Economist calls for Policy Shift to Facilitate Expansion in Agriculture
Reform of the Common Agriculture Policy (CAP) is urgently required to facilitate growth in farm size and improved farm profitability in the EU. This was a key message from leading UK economist Prof. David Harvey, who was speaking at the Agricultural Economics Society of Ireland (AESI) Conference in Dublin recently.
Prof. Harvey argued that inflated prices for land and other farm assets are a consequence of the current CAP. He called for a radical switch in the mechanism by which the EU provides support to farmers and advocated the introduction of a Bond Scheme to replace the current Single Farm Payment system. Under the Bond Scheme proposal existing farmers would be issued with a lump sum, once-and-for-all payment, equivalent to perhaps a decade of payments under the existing system and in return farmers would sign away all rights to future direct income support payments.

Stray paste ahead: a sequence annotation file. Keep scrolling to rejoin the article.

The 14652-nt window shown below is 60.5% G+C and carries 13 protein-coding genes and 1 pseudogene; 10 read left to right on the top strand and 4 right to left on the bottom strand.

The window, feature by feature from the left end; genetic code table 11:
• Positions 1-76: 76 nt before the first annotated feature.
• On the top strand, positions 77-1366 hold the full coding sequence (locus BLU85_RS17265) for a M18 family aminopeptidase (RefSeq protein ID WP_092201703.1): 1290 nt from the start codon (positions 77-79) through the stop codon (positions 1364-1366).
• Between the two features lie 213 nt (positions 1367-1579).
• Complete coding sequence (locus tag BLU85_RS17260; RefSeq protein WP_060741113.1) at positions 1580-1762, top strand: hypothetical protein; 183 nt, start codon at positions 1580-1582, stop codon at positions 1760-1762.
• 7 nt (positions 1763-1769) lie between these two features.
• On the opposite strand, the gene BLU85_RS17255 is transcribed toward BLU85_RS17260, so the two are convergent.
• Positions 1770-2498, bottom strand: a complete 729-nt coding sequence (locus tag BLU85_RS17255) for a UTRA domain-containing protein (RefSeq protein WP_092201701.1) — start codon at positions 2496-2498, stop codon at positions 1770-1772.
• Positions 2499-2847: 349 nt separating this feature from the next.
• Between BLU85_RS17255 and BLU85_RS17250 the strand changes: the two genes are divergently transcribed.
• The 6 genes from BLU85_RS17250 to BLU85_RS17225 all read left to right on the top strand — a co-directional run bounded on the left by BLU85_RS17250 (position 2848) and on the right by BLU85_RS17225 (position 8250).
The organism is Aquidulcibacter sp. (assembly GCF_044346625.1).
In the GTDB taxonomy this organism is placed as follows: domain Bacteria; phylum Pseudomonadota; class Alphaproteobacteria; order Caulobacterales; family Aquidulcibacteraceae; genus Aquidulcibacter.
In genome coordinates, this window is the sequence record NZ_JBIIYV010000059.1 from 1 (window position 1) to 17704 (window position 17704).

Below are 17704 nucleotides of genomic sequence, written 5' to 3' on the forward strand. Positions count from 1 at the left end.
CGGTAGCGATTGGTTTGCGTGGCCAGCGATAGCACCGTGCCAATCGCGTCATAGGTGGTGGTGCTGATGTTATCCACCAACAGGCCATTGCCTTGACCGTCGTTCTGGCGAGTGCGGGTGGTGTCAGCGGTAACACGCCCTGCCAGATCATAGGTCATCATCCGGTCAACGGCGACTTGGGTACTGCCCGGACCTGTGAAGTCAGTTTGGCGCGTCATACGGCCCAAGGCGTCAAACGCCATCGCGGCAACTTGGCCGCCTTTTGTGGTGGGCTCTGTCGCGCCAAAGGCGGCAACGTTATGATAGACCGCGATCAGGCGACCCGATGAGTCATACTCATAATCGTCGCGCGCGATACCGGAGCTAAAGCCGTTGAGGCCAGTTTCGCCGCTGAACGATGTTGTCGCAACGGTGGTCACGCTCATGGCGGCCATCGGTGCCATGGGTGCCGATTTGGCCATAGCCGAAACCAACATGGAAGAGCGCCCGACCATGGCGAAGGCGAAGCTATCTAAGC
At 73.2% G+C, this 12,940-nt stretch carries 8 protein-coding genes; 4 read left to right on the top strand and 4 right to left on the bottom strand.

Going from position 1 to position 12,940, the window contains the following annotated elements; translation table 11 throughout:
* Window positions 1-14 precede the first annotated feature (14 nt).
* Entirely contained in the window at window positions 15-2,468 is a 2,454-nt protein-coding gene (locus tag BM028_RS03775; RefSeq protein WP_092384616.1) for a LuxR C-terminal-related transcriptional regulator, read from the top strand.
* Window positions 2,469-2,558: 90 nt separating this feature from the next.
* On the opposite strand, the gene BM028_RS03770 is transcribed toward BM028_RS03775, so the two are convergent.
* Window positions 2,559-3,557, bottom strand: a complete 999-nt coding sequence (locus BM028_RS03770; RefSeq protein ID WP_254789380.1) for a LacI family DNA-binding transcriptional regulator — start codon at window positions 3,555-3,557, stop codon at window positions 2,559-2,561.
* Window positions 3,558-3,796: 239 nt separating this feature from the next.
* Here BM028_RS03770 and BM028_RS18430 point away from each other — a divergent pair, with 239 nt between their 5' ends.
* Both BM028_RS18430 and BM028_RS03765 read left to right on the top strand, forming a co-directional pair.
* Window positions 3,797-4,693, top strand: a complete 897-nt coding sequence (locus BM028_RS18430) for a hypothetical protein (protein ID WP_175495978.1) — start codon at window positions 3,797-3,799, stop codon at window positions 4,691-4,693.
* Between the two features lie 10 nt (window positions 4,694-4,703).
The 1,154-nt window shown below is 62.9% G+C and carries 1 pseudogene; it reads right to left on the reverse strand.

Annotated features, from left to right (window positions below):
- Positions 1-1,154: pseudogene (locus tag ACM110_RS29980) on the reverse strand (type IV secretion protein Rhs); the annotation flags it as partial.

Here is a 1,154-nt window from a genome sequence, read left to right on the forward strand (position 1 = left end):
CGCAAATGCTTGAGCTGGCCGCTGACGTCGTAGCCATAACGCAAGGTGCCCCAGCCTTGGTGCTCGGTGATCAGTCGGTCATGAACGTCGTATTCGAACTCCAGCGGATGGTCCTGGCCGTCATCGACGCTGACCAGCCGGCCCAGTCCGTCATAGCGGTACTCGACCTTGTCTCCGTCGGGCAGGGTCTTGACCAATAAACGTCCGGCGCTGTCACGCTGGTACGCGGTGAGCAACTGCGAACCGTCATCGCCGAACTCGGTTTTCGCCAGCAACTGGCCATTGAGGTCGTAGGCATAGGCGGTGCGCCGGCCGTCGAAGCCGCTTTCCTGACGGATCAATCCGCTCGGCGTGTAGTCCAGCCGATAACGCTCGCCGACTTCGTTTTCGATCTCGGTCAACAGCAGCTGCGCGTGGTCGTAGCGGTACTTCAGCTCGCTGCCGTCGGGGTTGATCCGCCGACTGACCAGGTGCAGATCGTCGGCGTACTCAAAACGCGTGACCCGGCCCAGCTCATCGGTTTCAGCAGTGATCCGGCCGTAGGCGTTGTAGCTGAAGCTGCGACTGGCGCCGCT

He pointed to the policy uncertainly inherent in the current system of support as a major challenge for farm planning and access to capital. He argued that the Bond Scheme would provide farmers with a guaranteed level of future support and would lead to a significant lowering of farm expansion costs.
He noted that the current system of support was not truly decoupled from production and as a result it hindered the transfer of land to more productive farmers.
EU Member States are now engaged in what is expected to be a protracted negotiation to reformulate the CAP over the next two years, which will govern the operation of the CAP up to 2020. A number of EU Member States, including Ireland, are opposed to any move away from the current system of support which provides payments to farmers based on their historical production.